Tuesday, May 12, 2009

The political world never really changes, does it?

"Patronage was most evident in politics, and there its use was instinctive. When Benjamin Franklin was made deputy postmaster general of North America in 1753, he wasted no time in appointing all his friends and relatives to positions under his control. His son became postmaster in Philadelphia. One brother was made postmaster in Boston; when the brother died, Franklin gave the office to his brother's stepson. He made his nephew postmaster in New Haven, appointed the son of a friend postmaster in Charleston, and made another in New York controller. A year or so later he promoted his son to be controller and moved the husband of his wife's niece into the vacated Philadelphia position. When this office again became open, he brought another brother down from Newport to fill it." -- Gordon S. Wood, The Radicalism of the American Revolution, 1991, p. 77.

"Obama’s promise of changing Washington hasn’t extended to banishing the age-old practice of giving plum posts to relatives of your top supporters — as he’s done with the relatives of a half-dozen well-connected Democrats...

"They are:
• Cameron Kerry, the brother of an early Obama backer, Massachusetts Sen. John Kerry, who has been tapped as chief counsel at the Commerce Department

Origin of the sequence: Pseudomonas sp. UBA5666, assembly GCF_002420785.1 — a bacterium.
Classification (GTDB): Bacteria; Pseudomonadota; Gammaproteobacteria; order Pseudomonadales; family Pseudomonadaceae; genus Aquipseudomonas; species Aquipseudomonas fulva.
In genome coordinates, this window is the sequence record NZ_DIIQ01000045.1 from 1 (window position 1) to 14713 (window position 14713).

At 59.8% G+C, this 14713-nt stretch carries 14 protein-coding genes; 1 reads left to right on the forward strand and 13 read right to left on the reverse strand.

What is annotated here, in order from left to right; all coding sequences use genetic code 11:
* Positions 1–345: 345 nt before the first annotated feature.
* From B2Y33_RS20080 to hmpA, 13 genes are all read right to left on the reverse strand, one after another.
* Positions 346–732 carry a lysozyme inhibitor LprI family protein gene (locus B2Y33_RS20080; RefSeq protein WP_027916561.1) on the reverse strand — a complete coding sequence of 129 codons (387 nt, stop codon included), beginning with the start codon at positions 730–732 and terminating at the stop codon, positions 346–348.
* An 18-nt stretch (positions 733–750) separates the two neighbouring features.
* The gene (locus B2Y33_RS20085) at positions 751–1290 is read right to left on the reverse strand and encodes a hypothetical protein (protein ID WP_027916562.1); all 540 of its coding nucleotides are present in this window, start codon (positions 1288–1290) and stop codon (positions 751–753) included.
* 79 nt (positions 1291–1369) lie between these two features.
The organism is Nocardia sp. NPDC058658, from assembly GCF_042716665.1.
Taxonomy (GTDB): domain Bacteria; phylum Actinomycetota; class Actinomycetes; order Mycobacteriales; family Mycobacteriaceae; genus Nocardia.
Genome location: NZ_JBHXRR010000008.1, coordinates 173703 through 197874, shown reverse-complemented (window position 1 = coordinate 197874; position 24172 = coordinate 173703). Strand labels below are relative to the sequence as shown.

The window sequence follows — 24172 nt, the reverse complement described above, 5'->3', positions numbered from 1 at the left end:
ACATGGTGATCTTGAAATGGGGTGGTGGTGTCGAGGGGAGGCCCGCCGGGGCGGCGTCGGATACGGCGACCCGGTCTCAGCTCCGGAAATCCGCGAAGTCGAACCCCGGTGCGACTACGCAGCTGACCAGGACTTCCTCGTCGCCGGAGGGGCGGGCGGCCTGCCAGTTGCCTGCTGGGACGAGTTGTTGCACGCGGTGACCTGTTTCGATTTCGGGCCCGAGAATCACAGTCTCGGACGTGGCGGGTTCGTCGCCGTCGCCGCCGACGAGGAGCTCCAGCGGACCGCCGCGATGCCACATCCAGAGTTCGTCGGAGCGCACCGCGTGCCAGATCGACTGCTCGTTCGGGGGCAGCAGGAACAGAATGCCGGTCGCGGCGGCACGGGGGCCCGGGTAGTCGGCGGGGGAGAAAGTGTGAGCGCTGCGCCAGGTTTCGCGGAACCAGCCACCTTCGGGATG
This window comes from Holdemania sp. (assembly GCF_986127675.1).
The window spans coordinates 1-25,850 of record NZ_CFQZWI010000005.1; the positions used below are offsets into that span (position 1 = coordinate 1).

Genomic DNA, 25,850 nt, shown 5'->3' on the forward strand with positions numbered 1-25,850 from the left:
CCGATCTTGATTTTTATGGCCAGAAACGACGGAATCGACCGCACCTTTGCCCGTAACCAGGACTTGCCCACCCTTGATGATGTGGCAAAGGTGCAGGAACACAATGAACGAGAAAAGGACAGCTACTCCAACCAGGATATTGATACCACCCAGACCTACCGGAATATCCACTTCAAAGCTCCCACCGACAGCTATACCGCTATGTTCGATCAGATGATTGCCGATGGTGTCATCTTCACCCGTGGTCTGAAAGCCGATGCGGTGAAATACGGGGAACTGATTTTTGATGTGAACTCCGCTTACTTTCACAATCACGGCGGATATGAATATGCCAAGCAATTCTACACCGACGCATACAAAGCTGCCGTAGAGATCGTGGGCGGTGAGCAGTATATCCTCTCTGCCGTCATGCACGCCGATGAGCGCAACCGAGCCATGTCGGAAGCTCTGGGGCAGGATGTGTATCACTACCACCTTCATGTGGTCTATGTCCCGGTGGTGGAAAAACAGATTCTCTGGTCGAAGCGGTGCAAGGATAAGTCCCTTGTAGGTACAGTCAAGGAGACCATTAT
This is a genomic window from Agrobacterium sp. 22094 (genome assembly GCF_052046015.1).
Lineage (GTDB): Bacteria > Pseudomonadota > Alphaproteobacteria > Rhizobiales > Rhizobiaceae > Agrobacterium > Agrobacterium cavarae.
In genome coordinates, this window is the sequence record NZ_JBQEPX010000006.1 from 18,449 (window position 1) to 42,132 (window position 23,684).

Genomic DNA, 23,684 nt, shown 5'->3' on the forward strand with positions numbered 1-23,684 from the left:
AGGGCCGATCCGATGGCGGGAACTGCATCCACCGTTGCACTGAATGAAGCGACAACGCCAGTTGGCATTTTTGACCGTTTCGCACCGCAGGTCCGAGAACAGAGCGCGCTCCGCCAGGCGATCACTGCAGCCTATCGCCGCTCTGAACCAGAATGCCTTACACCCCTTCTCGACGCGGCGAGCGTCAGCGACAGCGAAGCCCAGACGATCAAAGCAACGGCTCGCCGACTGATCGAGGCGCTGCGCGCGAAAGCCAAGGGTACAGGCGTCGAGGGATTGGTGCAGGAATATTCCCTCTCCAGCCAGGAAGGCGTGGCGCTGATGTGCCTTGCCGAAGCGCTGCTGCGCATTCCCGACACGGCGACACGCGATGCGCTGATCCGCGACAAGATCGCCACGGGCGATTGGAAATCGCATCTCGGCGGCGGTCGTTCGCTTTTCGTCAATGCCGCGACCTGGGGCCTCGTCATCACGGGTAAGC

• Mignon Clyburn, daughter of House Majority Whip Jim Clyburn of South Carolina, who received a coveted appointment to the Federal Communications Commission • David Hamilton, nephew of former congressman and Democratic elder statesman Lee Hamilton, who was appointed to an appellate judgeship

• Courtney Gregoire, daughter of Washington Gov. Chris Gregoire, who last week was tapped as director of legislative affairs at Commerce
• Laurie Mikva, daughter of legendary former Chicago judge and Congressman Abner Mikva, who was appointed to the board of the Legal Services Corporation, which provides legal aid to low-income people
• And Ezekiel Emanuel, brother of White House chief of staff Rahm Emanuel, who is a special adviser on health care to OMB Director Peter Orszag." -- Article at politico.com .

Let me just comment that cronyism and patronage are not quite synonyms. The dictionary makes a significant distinction, as the phrase "without regard to qualifications" is added to the cronyism definition but not to the one for patronage. So that's the challenge for the six people politico names; they've got to convince reasonable minds that they are patrons and not cronies.

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